Presented by the Montclair Public Library and the MPL Foundation
Open Book/Open Mind
Performed by Theatre 167
Friday, May 19, 7-9 p.m.
Montclair High School Little Theatre
141 Park St.

Author Marina Budhos in conversation with Arun Venugopal and Imam Kevin Dawud Amin of Masjid Al Wadud

Free, but preregistration advised
973-744-0500, ext 2235


There are 167 languages spoken in Jackson Heights, Queens.

That’s why Ari Laura Kreith named her theater company “Theatre 167.”

The artistic director moved to Montclair two years ago, and continues to make work that examines cultural intersections.

Maplewood author Marina Budhos writes stories that deal with immigration and cultural adjustment.

Originally from Queens, Budhos had set her book, “Watched,” in Jackson Heights.

When the two women met in 2015, at Montclair’s Bnai Keshet when it hosted a Jewish Syrian Christmas dinner, they knew they had a shared aesthetic, and were moved by the same stories.

“Watched,” published in 2016, tells the story of 18-year-old Naeem, who gets in trouble with the police and becomes an informant on his own Muslim community — in Jackson Heights.

On Friday, May 19, Theatre 167 will present scenes from Budhos’ novel “Watched” at Montclair High School’s Little Theatre. Afterward, Budhos will talk with Arun Venugopal, a WNYC/NPR reporter, about surveillance issues in Muslim communities in America. Imam Kevin Dawud Amim of Masjid Al Wadud in Montclair will also participate in the program.


“Watched,” said Budhos, is a follow-up to her 2006 book, “Ask Me No Questions.” In that book, set in the era of the Patriot Act and the Muslim Registration Act after 9/11, a Bangladeshi family tries to flee America for Canada, and becomes separated. Two sisters end up having to fend for themselves.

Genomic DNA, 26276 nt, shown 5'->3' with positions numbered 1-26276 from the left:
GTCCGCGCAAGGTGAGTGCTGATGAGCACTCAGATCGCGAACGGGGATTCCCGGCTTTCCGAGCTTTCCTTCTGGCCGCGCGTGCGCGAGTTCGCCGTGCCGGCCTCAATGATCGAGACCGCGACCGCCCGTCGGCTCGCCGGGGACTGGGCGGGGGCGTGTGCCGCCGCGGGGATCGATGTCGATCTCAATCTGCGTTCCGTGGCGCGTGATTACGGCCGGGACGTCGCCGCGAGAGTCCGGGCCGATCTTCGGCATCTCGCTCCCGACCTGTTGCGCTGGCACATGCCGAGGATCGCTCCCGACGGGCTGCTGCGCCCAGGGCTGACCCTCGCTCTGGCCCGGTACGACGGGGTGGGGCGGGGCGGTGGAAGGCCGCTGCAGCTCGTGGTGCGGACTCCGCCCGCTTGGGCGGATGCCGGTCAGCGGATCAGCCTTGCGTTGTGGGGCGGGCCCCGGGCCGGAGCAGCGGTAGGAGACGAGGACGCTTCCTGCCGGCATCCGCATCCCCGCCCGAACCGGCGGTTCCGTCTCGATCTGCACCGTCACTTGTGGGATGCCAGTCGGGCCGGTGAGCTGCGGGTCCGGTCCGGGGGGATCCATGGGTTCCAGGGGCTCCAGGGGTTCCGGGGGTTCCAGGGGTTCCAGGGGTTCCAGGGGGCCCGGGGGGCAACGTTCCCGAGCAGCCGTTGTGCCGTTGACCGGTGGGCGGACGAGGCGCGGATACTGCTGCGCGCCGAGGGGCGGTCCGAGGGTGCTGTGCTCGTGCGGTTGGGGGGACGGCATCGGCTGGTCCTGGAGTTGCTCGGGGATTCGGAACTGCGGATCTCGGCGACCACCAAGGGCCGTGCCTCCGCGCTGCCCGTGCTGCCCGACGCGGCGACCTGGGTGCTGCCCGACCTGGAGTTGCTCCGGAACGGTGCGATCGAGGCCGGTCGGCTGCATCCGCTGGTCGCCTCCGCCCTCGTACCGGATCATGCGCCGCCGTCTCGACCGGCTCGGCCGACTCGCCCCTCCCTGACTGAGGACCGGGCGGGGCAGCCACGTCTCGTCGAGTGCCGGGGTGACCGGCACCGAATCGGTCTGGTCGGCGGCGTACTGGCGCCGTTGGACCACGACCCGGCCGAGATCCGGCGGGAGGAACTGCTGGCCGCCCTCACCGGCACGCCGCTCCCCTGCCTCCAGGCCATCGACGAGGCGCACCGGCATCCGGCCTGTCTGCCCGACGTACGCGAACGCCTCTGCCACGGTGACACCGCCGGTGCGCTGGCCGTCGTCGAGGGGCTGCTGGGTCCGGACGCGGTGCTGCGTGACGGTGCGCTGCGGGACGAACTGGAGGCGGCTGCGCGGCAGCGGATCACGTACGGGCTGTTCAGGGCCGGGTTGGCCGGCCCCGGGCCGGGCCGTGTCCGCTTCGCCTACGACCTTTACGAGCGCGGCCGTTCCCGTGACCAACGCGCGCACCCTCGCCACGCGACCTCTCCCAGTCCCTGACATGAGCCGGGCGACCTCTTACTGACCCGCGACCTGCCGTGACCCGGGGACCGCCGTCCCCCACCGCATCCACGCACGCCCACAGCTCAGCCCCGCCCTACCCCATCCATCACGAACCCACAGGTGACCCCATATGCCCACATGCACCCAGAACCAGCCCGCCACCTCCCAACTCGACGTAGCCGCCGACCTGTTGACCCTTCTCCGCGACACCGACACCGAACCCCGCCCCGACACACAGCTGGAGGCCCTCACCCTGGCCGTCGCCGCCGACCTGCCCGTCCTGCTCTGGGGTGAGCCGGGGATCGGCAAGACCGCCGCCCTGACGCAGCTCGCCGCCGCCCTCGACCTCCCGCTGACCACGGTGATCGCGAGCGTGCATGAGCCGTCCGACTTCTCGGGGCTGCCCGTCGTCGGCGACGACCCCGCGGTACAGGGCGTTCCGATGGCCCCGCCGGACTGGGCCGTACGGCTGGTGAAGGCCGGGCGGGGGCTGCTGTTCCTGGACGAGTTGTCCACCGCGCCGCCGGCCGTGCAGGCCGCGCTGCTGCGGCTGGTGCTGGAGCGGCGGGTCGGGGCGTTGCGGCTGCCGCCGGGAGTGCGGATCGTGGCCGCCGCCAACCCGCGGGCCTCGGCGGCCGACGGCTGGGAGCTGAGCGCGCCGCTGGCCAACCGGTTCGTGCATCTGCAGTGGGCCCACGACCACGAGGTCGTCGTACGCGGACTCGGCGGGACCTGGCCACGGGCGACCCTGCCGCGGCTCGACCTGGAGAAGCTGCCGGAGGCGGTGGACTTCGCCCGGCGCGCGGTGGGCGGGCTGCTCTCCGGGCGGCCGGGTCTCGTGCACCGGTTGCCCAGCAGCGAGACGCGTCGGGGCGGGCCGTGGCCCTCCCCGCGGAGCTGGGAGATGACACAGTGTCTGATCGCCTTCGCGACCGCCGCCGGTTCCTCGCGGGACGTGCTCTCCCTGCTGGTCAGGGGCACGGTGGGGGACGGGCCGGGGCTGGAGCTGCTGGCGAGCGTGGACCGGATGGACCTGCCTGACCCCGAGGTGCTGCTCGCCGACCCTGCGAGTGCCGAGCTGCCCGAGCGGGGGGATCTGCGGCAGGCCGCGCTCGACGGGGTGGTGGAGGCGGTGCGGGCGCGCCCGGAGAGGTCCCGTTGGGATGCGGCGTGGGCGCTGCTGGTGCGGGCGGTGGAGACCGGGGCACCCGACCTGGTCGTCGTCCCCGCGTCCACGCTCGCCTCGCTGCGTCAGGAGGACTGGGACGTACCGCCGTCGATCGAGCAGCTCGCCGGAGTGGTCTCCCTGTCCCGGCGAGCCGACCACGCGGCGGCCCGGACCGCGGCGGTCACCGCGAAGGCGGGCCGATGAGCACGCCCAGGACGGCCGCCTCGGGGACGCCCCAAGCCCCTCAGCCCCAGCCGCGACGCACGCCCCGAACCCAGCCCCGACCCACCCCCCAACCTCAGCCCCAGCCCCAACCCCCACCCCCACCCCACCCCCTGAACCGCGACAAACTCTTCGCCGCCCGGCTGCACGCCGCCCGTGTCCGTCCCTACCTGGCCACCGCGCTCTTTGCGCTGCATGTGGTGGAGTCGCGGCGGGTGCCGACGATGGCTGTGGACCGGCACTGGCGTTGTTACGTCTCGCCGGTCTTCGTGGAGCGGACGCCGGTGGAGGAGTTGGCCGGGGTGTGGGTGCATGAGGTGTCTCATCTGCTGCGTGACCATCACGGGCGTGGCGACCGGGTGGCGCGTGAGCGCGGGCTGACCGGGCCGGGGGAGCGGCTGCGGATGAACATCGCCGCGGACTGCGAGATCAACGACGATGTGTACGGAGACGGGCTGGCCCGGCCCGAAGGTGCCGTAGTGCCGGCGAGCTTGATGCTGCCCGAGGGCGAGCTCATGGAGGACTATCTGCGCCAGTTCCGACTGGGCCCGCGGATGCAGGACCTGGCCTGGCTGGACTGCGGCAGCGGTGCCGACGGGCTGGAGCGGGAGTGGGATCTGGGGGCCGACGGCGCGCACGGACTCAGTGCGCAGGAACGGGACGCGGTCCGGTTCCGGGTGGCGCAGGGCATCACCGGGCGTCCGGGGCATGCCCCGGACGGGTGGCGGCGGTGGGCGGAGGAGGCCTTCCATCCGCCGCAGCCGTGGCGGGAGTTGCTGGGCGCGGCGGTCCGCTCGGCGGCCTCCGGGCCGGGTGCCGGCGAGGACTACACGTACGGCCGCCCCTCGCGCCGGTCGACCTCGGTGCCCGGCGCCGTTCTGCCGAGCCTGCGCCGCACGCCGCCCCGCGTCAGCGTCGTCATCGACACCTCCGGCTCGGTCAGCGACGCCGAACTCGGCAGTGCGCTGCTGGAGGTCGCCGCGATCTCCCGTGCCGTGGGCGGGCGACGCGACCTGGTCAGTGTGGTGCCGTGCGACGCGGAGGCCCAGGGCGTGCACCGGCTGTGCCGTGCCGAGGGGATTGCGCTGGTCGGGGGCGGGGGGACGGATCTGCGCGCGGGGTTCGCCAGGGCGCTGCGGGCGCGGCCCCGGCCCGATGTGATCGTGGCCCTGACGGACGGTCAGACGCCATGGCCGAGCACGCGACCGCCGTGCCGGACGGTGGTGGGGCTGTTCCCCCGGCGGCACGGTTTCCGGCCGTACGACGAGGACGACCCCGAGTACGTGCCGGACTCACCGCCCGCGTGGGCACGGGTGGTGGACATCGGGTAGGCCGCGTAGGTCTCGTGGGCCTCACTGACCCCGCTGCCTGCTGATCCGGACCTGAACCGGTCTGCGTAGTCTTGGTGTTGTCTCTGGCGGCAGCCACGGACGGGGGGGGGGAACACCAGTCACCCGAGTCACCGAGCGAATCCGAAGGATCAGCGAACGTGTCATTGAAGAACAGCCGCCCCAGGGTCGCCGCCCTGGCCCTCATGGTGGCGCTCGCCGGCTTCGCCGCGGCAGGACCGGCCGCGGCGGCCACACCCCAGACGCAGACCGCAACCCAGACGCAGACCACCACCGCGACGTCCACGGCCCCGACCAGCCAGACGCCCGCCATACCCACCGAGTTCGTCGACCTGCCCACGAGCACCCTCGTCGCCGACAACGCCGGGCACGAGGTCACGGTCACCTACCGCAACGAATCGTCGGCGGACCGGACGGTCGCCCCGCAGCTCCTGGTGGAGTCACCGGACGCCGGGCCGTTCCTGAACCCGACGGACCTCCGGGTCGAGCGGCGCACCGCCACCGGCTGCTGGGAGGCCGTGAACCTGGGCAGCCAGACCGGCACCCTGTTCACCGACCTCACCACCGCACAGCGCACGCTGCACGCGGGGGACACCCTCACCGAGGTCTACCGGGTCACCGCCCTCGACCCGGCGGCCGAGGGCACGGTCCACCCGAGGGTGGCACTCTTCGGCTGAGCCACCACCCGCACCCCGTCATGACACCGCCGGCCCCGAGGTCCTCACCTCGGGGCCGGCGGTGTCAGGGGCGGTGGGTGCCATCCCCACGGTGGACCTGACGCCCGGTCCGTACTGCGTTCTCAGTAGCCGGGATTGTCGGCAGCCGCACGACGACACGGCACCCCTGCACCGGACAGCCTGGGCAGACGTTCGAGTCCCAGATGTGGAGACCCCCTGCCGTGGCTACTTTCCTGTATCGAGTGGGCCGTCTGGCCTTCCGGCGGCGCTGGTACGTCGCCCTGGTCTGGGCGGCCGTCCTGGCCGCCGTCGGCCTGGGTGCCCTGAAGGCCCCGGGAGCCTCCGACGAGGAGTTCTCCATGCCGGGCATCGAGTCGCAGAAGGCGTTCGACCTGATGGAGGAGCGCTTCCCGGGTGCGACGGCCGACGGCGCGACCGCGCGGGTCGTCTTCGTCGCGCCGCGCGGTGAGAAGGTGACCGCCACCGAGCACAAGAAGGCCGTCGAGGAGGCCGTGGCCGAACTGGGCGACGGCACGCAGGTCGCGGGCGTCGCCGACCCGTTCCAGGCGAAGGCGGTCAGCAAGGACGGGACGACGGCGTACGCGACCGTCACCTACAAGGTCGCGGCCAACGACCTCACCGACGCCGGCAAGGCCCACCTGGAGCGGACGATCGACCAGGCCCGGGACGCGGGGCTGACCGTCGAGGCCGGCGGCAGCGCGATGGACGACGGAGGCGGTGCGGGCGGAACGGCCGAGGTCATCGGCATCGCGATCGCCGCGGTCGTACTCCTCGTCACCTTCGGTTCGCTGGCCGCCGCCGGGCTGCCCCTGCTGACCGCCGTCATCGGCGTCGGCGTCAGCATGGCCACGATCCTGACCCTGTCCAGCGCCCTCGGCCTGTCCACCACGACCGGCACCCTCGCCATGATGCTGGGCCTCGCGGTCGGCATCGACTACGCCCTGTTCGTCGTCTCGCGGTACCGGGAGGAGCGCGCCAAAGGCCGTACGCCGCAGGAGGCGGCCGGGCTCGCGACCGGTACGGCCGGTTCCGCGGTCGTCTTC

“Watched” is about surveillance, the author said.

The book has won several awards, including the 2016/2017 Asian/Pacific American Award for Literature YA Honor; and Honor Book for YA, The Walter Award.

For Budhos, a professor in the English department at William Paterson University, the nuggets of her books always come from something real.

She had worked in nonfiction and journalism before she wrote her first published novel (she wrote her first unpublished novel at age 9, at summer camp).

She and her husband, Marc Aronson, wrote the recently published “Eyes of the World: Robert Capa, Gerda Taro & the Invention of Modern Photojournalism” together, and discussed it at last month’s Montclair Literary Festival.

Her book “Tell Us We’re Home,” focuses on three daughters of immigrant nannies who live in a suburban town a bit like Maplewood, Madison or Millburn, and was chosen as the Essex County Young Adult Big Read book.

“I’m often writing about immigration,” Budhos said. Her own background is multicultural: her father is an Indian from the Caribbean, and her mother, who is Jewish American, spoke Yiddish for the first six years of her life, she said. Budhos grew up in an area of Queens called Parkway Village, that was built for U.N. families. The families she knew growing up were “mostly foreign born families. It was what I knew and felt comfortable in.”

When she spoke to us last month, Budhos was working on a new YA novel a novel set during the late ’60s and early ’70s, during the period of integration battles in the schools: “My characters are mixed race, caught in between what’s swirling around them.”

In October, when “Watched” launched, Theatre 167 put on an event —“not quite theater, not quite a book reading, something that sits